Individuals who fail initial treatment for Hodgkin’s lymphoma (HL) remain curable using high dose chemotherapy (HDC) and autologous stem cell transplantation (ASCT), CAR T cells, and precision cancer medicines. The current dilemma is how best to use these therapies?
Patients with relapsed or recurrent HL can be divided into two broad categories. Patients who fail to achieve an initial complete disappearance or remission of their cancer following a complete course of chemotherapy treatment are referred to as “induction failures.” Other patients achieve a complete remission to initial treatment and later experience a cancer recurrence. These patients are said to have relapsed or recurrent HL. Relapse of HL may occur several months to years after the initial remission; however, the majority of relapses occur within 2 years of initial treatment.1
Historically, patients with recurrent HL were treated with additional chemotherapy using drugs to which the patient had not been previously exposed and or radiation therapy. Treatment of relapsed patients with several cycles of “salvage” chemotherapy produces a complete disappearance or remission of cancer in 30%-40% of patients and as many as 20% survive without an additional cancer relapse.1
In the 1990’s it was demonstrated that HDC and ASCT cured more patients with recurrent HL compared to conventional “salvage” chemotherapy and HDC became the standard treatment for the majority of patients with relapsed HL.2,3,4
The basic strategy uses higher doses of chemotherapy, which kills more cancer cells than lower doses. Unfortunately, the higher doses of therapy used to destroy cancer cells also damages normal cells. The body’s normal cells that are most sensitive to destruction by HDC are the blood-producing “stem: cells in the bone marrow. To “rescue” the bone marrow and hasten blood cell production and immune system recovery, HDC is followed by an infusion of autologous stem cells collected from the patient prior to administering the HDC.
Radiation Treatment of Relapsed Hodgkin’s Lymphoma
Radiation therapy can be used with curative or palliative intent for recurrences. If the recurrences are localized and can be encompassed within a tolerable field of radiation, good results can be achieved. More often, patients with recurrent HL receive radiation for palliation of local symptoms.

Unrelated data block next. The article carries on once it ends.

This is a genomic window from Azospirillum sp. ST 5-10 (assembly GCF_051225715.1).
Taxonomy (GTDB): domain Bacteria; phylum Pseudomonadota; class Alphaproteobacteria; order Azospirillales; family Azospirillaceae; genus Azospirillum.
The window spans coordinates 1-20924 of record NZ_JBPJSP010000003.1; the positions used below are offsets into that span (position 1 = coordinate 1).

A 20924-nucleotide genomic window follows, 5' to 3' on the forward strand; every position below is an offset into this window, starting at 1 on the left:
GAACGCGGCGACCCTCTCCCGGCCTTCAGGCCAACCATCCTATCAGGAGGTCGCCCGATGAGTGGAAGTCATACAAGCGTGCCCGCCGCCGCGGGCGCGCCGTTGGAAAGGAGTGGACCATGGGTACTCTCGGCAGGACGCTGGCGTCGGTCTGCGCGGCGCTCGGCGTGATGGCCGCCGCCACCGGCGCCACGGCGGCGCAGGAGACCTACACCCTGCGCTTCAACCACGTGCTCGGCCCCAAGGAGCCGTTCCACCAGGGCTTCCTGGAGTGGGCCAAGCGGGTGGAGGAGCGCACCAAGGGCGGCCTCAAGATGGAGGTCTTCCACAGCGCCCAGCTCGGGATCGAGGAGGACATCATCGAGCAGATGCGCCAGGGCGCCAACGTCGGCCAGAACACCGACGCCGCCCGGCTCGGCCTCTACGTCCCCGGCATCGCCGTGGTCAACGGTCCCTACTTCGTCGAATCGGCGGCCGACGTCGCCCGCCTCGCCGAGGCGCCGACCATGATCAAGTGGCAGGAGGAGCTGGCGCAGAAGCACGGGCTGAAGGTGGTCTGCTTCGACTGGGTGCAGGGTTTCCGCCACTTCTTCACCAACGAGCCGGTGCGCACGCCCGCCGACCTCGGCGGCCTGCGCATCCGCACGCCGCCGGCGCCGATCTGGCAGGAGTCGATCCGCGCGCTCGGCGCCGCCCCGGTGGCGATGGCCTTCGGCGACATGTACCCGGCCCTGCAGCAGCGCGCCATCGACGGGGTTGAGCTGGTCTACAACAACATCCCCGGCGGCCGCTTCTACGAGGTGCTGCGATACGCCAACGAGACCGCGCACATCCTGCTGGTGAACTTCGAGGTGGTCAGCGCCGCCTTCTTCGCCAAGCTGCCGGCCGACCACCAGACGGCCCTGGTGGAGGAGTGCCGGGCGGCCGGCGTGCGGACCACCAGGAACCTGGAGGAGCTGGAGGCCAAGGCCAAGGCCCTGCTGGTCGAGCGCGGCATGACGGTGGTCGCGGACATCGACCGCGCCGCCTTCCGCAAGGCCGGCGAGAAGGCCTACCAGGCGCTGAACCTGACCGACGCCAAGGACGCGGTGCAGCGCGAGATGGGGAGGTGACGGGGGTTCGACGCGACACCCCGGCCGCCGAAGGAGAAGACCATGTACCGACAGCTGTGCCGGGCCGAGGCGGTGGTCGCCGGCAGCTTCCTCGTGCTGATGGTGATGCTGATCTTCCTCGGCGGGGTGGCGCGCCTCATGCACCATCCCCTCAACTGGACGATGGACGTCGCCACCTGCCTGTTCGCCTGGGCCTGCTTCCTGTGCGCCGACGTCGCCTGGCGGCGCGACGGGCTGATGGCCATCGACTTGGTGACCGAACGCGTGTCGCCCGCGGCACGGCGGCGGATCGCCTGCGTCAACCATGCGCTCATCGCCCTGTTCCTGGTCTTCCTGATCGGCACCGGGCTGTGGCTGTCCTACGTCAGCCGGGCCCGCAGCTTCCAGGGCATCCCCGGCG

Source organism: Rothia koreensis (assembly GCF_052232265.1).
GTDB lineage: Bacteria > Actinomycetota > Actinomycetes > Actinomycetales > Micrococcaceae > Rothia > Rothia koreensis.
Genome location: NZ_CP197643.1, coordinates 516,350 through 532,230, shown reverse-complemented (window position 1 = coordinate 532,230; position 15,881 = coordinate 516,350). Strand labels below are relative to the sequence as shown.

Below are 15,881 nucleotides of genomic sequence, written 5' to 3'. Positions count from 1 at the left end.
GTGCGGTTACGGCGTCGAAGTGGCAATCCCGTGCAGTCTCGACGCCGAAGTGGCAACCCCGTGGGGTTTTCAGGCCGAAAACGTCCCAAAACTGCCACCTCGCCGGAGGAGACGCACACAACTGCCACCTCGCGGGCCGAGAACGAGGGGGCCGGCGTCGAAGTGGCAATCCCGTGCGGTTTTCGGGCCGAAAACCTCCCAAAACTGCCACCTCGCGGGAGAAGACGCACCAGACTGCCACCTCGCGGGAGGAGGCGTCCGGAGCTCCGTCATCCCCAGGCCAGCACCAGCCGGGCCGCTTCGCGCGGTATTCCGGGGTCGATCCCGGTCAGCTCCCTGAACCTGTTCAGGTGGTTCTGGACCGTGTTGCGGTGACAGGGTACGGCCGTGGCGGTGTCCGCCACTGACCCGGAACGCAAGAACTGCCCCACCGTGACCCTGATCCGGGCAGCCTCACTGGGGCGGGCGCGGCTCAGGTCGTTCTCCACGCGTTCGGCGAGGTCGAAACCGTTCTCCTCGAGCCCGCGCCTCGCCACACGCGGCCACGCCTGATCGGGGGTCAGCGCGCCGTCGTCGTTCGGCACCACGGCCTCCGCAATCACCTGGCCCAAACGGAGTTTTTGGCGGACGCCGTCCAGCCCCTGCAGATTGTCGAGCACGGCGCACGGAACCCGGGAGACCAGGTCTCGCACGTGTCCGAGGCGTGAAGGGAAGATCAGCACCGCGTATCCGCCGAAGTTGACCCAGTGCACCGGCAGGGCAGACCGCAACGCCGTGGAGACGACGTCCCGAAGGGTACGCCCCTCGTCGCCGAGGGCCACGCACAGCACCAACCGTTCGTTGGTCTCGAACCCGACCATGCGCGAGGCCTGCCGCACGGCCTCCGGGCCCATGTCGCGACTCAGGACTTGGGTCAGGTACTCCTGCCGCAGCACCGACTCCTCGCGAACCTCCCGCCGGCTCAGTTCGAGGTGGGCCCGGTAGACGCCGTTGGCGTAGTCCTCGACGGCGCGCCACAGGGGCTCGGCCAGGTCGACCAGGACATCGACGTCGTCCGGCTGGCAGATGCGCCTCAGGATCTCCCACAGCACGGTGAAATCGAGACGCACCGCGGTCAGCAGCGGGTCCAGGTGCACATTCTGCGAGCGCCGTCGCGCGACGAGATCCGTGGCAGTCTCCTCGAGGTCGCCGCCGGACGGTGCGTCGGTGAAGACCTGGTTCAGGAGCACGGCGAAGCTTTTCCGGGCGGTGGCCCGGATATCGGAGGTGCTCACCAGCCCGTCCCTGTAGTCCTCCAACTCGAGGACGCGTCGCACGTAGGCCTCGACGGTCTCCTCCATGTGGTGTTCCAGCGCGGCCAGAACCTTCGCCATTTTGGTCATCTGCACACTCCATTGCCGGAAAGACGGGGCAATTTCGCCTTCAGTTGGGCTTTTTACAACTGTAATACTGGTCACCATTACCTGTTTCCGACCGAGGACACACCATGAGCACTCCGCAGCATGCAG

Strategies to Improve Treatment
The progress that has been made in the treatment of relapsed Hodgkin’s lymphoma has resulted from the development of high-dose chemotherapy regimens, new treatment strategies and their evaluation in clinical trials. Currently, there are several areas of active exploration aimed at improving the treatment of Hodgkin’s lymphoma.
CAR T Cells: The use of a patient’s own immune cells to fight cancer through a technique called CART therapy, is proving to be a promising therapeutic approach in the treatment of some lymphomas.
Immunotherapy: Keytruda® is a monoclonal antibody that helps to restore the body’s immune system in fighting cancer. It creates its anti-cancer effects by blocking a specific protein used by cancer cells called PD-L1, to escape an attack by the immune system. Once PD-L1 is blocked, cells of the immune system are able to identify cancer cells as a threat and initiate an attack to destroy the cancer. Keytruda® was approved for the treatment of recurrent HL based on data in 210 patients from the KEYNOTE-087 trial, which demonstrated an overall response rate of 69 percent with a complete remission rate of 22 percent and a partial remission rate of 47 percent. The median follow-up time was 9.4 months. Among the 145 responding patients, the median duration of response was 11.1 months.2
New Chemotherapy Regimens: Development of new multi-drug chemotherapy treatment regimens that incorporate new or additional anti-cancer therapies for use as treatment is an active area of clinical research carried out in phase II clinical trials in patients with relapsed or recurrent lymphoma.
2 arella C, Cuttica A, Vitolo U, et al.: High-dose sequential chemotherapy and peripheral blood progenitor cell autografting in patients with refractory and/or recurrent Hodgkin lymphoma: a multicenter study of the intergruppo Italiano Linfomi showing prolonged disease free survival in patients treated at first recurrence. Cancer 97 (11): 2748-59, 2003.
3 Schmitz N, Pfistner B, Sextro M, et al.: Aggressive conventional chemotherapy compared with high-dose chemotherapy with autologous haemopoietic stem-cell transplantation for relapsed chemosensitive Hodgkin’s disease: a randomised trial. Lancet 359 (9323): 2065-71, 2002.
4 Rancea M, Monsef I, von Tresckow B, et al.: High-dose chemotherapy followed by autologous stem cell transplantation for patients with relapsed/refractory Hodgkin lymphoma. Cochrane Database Syst Rev 6: CD009411, 2013.